Brighton, East Sussex, England
It’s not often that you find yourself sharing an open-sided train carriage with a tiger, a zombie and a pair of Beyoncé-loving air traffic controllers. But this is Brighton, and anything goes.
BY EMMA GREGG
I’ve chosen a warm, bright spring day to test out a theory. My hunch is that you don’t need to travel far from your front door to feel as if you’re on holiday. You just need to get in the zone.
Of course it helps a great deal if, like me, you live by the sea. But almost every urban home beat has something fresh and exciting to offer, whether it’s a pop-up art show, a bus ride to a viewpoint or a late-night gig in a pub.
Most of us are guilty of saving the attractions on our doorstep for those occasions when we have relatives to entertain or friends visiting for the weekend. “We’ve never actually been there”, we say, rather shamefaced, when we suggest an outing, “but we’ve heard it’s really good.” And often, it is. So much so, we end up wondering why we’ve never been before.
For my own home-town micro-adventure, I’ve walked approximately 15 minutes to the terminus of a tiny train. The track follows the Kemptown beach from Brighton Aquarium to Black Rock, from which I’ll have another 15-minute stroll home. It’ll be a holiday in a lunchtime.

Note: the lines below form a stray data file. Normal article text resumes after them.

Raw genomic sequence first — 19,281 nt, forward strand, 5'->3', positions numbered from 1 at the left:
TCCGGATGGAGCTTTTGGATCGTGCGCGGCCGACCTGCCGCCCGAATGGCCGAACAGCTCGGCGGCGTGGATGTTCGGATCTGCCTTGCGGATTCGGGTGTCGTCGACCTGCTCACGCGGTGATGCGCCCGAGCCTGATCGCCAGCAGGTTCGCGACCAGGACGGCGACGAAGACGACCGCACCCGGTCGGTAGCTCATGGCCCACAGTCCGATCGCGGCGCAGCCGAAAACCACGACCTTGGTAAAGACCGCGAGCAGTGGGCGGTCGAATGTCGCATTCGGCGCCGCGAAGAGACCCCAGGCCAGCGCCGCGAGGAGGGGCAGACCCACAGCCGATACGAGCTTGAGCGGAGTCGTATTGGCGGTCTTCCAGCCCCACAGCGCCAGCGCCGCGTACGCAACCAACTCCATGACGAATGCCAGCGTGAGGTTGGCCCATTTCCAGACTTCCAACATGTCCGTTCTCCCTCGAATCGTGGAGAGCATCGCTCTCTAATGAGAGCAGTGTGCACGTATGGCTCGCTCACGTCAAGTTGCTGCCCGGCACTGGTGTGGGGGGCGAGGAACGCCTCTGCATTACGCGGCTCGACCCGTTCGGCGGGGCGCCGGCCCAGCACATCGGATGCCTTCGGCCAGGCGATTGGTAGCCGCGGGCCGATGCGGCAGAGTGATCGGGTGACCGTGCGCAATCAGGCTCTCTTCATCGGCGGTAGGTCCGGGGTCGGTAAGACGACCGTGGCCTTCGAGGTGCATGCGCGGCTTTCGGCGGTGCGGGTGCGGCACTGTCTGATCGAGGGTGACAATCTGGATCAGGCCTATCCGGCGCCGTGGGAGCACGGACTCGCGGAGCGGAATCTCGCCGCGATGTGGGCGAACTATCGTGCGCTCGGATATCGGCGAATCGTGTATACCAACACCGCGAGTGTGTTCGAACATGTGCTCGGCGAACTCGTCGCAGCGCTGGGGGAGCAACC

The train in question is a Brighton icon, though relatively few Brightonians have ever taken it. Perhaps that’s because the city is a net exporter of commuters; many associate trains with work, at best, and misery, at worst. The mainline station is still grand, as Victorian railway stations often are, but its glory days are long gone. In the late 1800s, steam trains carried fashionably-dressed holidaymakers into town by the carriageload and as late as the 1960s, Laurence Olivier and his entourage would dine on smoked kippers on the Brighton Belle. In comparison, today’s transport providers – Thameslink, Gatwick Express and the delay-stricken Southern – are painfully prosaic.
The tiny train which runs along the beach, Volk’s Electric Railway, is the sole survivor of a time when Brightonians found train travel exhilarating and fun. Named after its designer, local inventor and engineer Magnus Volk, this narrow gauge electric railway opened in 1883, making it the oldest of its type in Britain. With suitably tiny stations at the beginning, middle and end, it’s only a mile and a quarter long.